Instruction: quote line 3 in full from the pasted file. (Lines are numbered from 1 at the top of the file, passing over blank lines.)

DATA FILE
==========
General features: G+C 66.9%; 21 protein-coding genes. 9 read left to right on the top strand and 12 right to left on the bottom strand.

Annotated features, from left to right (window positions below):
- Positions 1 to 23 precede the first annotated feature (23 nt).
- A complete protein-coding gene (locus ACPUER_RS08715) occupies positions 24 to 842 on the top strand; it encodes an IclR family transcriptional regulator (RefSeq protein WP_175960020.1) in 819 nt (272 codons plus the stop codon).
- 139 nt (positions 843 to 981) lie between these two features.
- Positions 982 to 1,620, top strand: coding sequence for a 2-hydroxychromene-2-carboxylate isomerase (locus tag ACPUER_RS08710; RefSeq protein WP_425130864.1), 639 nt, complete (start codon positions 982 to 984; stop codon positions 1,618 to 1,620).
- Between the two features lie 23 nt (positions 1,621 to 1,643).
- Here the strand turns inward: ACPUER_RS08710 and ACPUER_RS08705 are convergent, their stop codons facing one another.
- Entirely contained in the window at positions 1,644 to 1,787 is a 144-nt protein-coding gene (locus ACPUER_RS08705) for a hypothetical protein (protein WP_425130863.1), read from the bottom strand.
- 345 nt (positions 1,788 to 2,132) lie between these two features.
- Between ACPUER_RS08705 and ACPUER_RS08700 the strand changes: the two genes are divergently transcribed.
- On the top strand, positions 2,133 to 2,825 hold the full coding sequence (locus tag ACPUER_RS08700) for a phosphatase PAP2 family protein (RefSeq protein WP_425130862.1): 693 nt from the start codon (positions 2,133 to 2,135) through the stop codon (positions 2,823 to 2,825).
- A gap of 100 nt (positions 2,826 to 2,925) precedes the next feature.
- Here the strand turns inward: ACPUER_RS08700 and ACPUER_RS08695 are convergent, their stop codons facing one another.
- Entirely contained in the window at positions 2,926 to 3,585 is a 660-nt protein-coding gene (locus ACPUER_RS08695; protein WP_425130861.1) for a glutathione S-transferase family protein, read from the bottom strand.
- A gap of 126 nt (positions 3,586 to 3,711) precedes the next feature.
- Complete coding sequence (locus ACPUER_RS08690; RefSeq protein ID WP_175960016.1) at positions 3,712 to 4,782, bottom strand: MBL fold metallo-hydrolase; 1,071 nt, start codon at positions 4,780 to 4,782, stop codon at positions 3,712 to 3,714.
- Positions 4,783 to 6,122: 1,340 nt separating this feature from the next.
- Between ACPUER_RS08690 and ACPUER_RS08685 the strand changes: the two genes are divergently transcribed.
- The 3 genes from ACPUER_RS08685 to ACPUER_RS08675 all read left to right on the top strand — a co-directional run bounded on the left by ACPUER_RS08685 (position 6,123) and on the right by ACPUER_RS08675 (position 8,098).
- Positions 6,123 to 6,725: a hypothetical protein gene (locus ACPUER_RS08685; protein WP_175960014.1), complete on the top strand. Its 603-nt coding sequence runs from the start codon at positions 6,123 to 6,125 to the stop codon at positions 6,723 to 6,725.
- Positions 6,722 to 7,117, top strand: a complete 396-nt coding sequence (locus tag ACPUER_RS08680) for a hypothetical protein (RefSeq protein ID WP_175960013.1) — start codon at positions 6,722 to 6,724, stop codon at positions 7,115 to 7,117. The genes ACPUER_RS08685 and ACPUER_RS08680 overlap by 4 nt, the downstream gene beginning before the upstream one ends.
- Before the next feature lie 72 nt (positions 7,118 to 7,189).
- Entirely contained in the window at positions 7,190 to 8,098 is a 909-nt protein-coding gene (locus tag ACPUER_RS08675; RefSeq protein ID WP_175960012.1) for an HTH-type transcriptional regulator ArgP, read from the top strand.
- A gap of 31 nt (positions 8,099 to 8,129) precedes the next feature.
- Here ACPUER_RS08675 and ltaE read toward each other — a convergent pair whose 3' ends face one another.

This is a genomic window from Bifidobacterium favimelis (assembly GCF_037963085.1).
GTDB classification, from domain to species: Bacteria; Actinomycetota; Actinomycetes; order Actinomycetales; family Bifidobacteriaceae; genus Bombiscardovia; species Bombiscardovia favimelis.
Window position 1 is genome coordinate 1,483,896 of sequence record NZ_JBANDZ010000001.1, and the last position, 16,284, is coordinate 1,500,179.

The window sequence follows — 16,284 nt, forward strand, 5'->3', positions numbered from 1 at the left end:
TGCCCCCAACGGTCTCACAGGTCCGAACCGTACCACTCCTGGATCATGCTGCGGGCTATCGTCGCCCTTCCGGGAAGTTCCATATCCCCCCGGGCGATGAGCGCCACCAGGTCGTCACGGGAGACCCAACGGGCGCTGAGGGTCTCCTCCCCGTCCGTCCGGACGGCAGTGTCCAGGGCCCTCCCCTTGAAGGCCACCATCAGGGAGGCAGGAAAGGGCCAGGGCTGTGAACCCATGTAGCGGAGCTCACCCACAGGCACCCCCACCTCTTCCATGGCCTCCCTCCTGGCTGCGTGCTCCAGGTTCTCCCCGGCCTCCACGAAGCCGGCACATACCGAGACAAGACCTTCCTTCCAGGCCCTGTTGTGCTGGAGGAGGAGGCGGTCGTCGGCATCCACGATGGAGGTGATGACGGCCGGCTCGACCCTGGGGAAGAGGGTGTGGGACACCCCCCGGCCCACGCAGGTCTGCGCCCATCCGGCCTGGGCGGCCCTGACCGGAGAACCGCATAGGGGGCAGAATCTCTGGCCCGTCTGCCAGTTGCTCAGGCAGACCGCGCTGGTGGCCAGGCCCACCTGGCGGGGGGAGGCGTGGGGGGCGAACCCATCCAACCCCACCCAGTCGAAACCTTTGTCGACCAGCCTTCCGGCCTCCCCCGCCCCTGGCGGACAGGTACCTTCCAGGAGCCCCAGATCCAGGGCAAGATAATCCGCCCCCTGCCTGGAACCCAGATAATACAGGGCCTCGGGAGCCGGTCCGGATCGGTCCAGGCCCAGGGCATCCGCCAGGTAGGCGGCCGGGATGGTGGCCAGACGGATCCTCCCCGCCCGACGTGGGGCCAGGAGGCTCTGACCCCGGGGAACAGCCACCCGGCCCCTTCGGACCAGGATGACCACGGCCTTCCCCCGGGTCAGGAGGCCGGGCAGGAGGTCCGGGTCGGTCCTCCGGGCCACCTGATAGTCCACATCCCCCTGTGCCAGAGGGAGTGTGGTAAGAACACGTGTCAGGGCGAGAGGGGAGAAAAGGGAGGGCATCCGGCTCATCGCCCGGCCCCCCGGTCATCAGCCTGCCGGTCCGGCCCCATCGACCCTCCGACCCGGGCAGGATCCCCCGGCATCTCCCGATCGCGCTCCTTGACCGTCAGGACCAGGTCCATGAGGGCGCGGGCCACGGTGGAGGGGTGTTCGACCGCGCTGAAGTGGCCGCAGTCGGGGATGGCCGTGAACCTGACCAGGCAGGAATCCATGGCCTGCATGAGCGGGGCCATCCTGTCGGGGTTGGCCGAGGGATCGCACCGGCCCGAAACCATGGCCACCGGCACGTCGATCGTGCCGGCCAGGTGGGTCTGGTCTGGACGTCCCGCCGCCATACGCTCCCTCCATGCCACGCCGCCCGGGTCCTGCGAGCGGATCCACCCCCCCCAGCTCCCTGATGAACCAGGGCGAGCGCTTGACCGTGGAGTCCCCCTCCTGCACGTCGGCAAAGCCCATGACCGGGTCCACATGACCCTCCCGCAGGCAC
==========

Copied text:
- Positions 1 to 23 precede the first annotated feature (23 nt).